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A Lot or a Little?
What you will—and won't—find in this movie.
Friendship is a clear theme of the film. Modern teens are depicted as being both honest and accepting.
Positive Role Models
On the plus side, there are examples of strong friendships. On the down side, teens seem to live parent-less lives where, despite being underage, they can get into trendy clubs and bars, drink too much, and hook up with random people. Nick is the only straight guy in his band; his fellow musicians aren't portrayed stereotypically.
Violence & Scariness
One character punches another in the face.
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Sex, Romance & Nudity
Viewers hear a girl have an orgasm (prior to that, she and a guy are making out on a couch). A couple of other scenes show couples hooking up/making out. A girl does a striptease for a guy, but there's no nudity. Two teen girls discuss sex -- and, in particular, orgasms. A gay teen guy tells a girl to change bras to get rid of her "uniboob."
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Language includes words like "bitch," "ass," "s--t," and "a--hole."
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Products & Purchases
Yugo, Gray's Papaya hot dogs, iPod, Mac computer.
Drinking, Drugs & Smoking
Underage teens drink to excess (one girl can barely figure out where she is) in bars/clubs. But the main teen characters don't drink.
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Parents Need to Know
Parents need to know that Nick and Norah's Infinite Playlist is a comedy that's designed to appeal to the same hip teens who like Gossip Girl and Judd Apatow movies. Conversations about sex and relationships are candid and specific (for example, teen girls discuss orgasms in a convenience store), and several couples hook up, especially one drunk teen girl. In one scene, the camera cuts from a couple making out to the sound of the girl's orgasm. Although the main teen characters don't drink, plenty of other underage characters do. Language includes "s--t," "ass," "bitch," and the like. Product placement includes Mac computers, iPods, and Gray's Papaya hot dogs. To stay in the loop on more movies like this, you can sign up for weekly Family Movie Night emails.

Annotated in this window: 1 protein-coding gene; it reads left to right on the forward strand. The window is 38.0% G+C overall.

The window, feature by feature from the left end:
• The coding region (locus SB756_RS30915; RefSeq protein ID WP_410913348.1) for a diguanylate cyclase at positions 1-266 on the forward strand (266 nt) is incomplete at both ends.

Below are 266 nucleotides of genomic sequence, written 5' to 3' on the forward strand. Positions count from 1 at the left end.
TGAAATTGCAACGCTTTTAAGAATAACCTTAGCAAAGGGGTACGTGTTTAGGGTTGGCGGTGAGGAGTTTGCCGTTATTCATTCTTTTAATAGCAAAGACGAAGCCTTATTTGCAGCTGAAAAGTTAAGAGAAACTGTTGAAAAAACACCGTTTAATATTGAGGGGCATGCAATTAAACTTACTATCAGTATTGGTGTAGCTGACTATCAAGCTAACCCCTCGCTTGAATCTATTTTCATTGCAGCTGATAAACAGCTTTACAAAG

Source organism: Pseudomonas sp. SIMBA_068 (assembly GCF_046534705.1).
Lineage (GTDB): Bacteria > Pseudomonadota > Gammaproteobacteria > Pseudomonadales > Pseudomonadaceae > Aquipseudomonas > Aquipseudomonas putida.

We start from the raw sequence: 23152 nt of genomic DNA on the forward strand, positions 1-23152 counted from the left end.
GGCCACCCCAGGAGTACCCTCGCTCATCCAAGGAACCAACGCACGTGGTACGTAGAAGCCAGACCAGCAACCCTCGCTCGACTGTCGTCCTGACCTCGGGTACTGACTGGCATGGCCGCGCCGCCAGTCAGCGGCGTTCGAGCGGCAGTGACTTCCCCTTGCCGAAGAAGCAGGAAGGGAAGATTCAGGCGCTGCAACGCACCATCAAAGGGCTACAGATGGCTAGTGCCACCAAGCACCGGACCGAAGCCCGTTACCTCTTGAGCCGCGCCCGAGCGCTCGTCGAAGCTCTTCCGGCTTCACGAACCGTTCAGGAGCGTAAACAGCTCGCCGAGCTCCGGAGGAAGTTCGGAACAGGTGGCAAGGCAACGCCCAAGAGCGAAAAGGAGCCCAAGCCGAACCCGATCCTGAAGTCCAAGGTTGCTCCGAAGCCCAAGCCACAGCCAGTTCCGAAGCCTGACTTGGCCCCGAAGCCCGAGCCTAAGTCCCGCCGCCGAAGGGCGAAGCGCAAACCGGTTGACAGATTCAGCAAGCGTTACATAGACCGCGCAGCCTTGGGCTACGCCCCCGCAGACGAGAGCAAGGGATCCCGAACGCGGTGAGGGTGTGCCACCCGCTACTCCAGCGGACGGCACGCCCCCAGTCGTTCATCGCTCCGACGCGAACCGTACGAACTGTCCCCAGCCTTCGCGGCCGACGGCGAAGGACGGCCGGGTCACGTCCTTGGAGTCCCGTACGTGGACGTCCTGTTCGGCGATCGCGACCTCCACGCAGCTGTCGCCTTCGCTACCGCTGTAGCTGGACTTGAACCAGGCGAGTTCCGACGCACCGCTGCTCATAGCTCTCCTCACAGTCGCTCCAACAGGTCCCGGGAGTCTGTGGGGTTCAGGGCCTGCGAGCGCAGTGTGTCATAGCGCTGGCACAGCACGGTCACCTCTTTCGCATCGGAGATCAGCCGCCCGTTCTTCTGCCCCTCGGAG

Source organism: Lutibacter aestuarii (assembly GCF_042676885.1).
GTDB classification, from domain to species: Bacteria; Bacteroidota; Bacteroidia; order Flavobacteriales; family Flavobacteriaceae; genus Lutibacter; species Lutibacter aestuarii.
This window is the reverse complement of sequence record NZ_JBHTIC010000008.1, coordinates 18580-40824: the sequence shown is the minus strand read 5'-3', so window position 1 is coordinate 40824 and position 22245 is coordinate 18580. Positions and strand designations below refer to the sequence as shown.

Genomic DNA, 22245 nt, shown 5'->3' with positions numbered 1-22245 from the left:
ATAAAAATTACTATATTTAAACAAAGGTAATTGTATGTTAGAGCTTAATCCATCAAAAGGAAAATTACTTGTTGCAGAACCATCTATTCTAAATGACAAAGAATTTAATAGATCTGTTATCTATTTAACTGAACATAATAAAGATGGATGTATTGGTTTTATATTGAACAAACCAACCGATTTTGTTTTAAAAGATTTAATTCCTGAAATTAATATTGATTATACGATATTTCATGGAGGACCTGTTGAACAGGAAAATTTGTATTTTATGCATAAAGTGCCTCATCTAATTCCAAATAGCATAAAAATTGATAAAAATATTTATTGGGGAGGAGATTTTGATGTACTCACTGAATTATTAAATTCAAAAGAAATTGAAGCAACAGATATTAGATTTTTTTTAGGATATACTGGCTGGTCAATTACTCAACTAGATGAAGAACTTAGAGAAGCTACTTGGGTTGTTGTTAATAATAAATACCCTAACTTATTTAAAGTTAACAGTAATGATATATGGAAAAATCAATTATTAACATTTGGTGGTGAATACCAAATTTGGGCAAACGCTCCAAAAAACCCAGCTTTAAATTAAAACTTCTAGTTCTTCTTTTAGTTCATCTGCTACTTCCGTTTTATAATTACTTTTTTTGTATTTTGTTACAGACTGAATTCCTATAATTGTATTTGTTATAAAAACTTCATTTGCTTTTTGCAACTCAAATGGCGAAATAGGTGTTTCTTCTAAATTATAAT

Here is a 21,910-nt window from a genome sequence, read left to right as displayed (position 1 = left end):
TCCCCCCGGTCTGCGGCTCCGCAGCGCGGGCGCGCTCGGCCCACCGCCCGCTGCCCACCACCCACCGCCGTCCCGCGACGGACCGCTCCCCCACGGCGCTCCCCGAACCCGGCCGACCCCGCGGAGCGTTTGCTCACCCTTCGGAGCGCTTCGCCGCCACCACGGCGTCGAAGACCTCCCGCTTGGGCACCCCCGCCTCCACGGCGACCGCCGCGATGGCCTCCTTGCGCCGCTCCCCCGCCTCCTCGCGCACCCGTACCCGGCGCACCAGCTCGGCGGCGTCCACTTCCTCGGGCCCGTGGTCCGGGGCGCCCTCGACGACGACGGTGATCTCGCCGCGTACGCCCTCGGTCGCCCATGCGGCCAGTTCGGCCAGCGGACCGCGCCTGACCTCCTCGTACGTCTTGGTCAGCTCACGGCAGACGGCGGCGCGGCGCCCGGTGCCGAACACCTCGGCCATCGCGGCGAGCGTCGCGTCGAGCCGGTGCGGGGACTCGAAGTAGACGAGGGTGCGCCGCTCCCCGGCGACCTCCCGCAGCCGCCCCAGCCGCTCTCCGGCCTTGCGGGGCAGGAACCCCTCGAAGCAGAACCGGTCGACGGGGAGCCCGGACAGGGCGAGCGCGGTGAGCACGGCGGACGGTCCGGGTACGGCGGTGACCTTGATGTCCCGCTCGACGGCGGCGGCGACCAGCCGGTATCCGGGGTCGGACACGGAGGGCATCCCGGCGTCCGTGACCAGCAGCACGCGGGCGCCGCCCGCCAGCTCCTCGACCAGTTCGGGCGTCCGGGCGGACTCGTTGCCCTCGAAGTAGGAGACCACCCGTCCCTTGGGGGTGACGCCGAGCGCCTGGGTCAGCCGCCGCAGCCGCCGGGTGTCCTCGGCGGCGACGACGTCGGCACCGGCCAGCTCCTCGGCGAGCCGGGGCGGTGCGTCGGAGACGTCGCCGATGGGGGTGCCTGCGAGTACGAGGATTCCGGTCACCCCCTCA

Is It Any Good?
Director Peter Sollett infuses this reasonably engaging film -- based on a young-adult novel by Rachel Cohn and David Levithan -- with the staples of most romantic comedies. There's the meet cute, a night out in New York City, comic-relief best friends, witty banter, and even a gross-out gag or two. And while the two protagonists -- especially go-to adolescent lead Cera -- are believable as hip-but-shy, sensitive-but-worldly, city-savvy-but-suburban-dwelling teens, parts of the film lag, get bogged down by the drunk-friend subplot, and just aren't as funny as the filmmakers intended.
What does work is the movie's vision of MySpace-generation teens as candid and tolerant. The teen culture in the film includes ubiquitous use of technology, gay and straight best friends, a rich record-company heiress who falls for a guy who drives a Yugo, girls who wear private school skirts by day and sexy mini skirts by night. This is the world that 21st-century teens live in, even if only a tiny fraction of them use New York's post-punk clubs and greasy spoons as their playground.
Did we miss something on diversity?
Research shows a connection between kids' healthy self-esteem and positive portrayals in media. That's why we've added a new "Diverse Representations" section to our reviews that will be rolling out on an ongoing basis. You can help us help kids by suggesting a diversity update.